A dead whale calf which washed up on a beach on Tiree may be related to a group of pilot whales which were stranded in Skye earlier this month.
The carcase of the whale was reported to the RSPB on Tuesday and is thought to have been stillborn.
RSPB Scotland conservation officer, Andy Robinson, said: “It’s quite difficult to identify whale calves, but we think this is a pilot whale, possibly related to one of the whales that became stranded in Skye earlier this month.
“It’s such a shame to see this little whale lying lifeless on the beach. We can only hope that its mother was one of the whales that made it to safety and will be around to breed again.”
RSPB Scotland Marine Policy Officer, Allan Whyte, said, “The variety of wildlife around Scotland is staggering, so it’s such a shame when things like this happen.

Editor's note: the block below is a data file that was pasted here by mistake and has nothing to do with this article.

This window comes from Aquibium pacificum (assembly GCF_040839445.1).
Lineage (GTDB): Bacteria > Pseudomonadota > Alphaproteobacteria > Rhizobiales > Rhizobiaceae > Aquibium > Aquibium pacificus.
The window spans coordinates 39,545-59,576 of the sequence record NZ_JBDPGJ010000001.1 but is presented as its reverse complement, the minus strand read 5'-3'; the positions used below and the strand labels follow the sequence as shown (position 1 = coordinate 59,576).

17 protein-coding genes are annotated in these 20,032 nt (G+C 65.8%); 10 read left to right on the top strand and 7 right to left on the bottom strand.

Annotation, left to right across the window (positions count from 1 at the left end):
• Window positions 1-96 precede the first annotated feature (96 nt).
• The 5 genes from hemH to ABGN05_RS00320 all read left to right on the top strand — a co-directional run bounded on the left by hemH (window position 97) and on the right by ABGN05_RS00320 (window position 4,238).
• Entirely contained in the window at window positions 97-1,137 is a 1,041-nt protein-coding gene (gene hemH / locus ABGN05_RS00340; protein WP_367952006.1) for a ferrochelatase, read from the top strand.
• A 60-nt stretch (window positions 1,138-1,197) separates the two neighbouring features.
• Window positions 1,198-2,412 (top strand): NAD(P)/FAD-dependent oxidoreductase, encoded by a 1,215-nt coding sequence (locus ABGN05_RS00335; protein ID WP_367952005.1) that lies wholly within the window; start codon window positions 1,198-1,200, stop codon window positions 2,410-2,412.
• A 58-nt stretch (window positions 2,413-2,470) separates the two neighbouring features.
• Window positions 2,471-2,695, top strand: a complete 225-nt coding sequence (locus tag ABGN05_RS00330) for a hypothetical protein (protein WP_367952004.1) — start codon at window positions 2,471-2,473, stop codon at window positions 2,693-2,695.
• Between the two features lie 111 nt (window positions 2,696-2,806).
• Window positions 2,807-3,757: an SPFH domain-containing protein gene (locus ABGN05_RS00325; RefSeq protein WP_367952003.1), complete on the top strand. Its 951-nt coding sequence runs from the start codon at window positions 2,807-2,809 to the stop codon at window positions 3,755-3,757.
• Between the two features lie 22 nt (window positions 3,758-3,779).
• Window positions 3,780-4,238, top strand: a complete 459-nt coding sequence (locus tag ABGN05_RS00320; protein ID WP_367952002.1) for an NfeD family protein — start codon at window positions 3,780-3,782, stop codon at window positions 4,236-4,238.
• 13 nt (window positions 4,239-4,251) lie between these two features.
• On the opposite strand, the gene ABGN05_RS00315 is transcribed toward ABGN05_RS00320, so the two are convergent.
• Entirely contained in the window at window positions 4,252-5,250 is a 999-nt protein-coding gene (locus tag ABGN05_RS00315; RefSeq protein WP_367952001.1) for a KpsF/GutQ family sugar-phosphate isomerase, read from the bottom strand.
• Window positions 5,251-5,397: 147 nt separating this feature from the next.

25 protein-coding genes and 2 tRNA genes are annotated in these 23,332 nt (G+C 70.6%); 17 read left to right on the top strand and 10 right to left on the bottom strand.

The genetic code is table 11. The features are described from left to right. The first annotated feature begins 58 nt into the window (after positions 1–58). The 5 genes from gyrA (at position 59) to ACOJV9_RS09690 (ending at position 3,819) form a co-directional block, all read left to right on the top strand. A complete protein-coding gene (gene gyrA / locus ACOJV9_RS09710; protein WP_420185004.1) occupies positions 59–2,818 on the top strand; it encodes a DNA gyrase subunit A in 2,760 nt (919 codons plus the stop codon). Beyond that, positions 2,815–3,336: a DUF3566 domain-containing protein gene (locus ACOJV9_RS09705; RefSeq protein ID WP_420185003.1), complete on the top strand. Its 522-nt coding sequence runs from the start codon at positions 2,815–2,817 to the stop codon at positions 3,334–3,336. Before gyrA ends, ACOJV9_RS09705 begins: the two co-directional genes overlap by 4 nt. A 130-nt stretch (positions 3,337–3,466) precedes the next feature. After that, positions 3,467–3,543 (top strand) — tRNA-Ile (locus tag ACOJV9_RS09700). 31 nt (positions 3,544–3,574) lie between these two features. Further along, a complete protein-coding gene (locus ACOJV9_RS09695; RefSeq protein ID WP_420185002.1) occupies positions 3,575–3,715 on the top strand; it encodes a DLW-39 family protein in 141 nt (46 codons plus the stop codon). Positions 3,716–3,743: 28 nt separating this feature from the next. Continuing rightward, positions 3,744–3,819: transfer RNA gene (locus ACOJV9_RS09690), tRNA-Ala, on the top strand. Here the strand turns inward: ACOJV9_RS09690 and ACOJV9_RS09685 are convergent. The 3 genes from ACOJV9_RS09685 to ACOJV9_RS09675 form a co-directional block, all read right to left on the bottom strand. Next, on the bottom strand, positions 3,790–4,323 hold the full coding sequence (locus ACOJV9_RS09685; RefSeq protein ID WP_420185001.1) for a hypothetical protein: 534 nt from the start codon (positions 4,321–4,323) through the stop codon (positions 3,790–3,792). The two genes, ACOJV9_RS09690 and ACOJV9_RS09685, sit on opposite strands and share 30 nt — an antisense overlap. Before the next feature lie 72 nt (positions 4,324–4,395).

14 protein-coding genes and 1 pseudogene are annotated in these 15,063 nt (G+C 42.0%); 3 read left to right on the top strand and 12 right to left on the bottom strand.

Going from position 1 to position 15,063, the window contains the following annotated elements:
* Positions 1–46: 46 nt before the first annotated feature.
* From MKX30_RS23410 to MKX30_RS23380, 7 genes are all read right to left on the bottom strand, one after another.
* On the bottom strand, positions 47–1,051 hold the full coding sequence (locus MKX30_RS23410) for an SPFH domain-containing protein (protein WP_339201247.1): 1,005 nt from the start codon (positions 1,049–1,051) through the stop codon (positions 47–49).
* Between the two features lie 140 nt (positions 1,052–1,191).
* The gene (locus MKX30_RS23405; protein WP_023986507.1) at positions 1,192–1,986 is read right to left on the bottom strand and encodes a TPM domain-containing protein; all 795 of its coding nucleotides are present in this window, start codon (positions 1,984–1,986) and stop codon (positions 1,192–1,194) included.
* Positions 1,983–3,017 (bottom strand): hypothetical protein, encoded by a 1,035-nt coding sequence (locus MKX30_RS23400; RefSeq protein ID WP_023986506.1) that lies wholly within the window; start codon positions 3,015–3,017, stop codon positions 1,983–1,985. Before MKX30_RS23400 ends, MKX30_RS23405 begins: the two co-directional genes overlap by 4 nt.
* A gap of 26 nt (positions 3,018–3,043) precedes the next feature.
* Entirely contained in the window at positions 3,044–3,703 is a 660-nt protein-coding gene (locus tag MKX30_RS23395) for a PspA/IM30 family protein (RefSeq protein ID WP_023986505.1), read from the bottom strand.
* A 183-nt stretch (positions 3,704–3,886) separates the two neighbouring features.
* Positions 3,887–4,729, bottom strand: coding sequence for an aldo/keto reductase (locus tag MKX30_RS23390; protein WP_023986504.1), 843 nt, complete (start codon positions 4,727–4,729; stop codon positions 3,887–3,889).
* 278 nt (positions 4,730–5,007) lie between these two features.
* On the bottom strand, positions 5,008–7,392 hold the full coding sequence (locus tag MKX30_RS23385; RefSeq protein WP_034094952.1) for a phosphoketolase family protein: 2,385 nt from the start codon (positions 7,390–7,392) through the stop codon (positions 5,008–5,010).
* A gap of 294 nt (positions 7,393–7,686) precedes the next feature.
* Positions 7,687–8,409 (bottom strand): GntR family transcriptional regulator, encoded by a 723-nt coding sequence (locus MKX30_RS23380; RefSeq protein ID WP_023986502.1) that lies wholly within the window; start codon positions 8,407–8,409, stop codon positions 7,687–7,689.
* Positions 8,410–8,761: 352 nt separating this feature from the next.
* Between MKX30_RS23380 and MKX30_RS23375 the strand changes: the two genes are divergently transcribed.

“Thanks to the Scottish Government we will soon have well managed Marine Protected Areas, which will give marine wildlife the chance to thrive and people the opportunity to get to the coast or out on a boat to see whales, dolphins, seabirds and all the other amazing wildlife in their natural habitat.”
Long-finned pilot whales are found around the coast of Scotland and across the northern Atlantic Ocean. They can sometimes be seen forming pods of hundreds of individuals but usually travel in pods of 10-20 animals with more females than males. It is thought that because of their strong group cohesion, they are one of the most common species to mass strand.
A pod of 21 whales stranded in Brogaig Bay, Staffin Island, at the start of the month.
A total of 18 were refloated but among the three dead was a pregnant female, which had to be euthanised after its calf died.
The refloated animals later beached on Staffin Island itself. Seven survived to swim out to sea.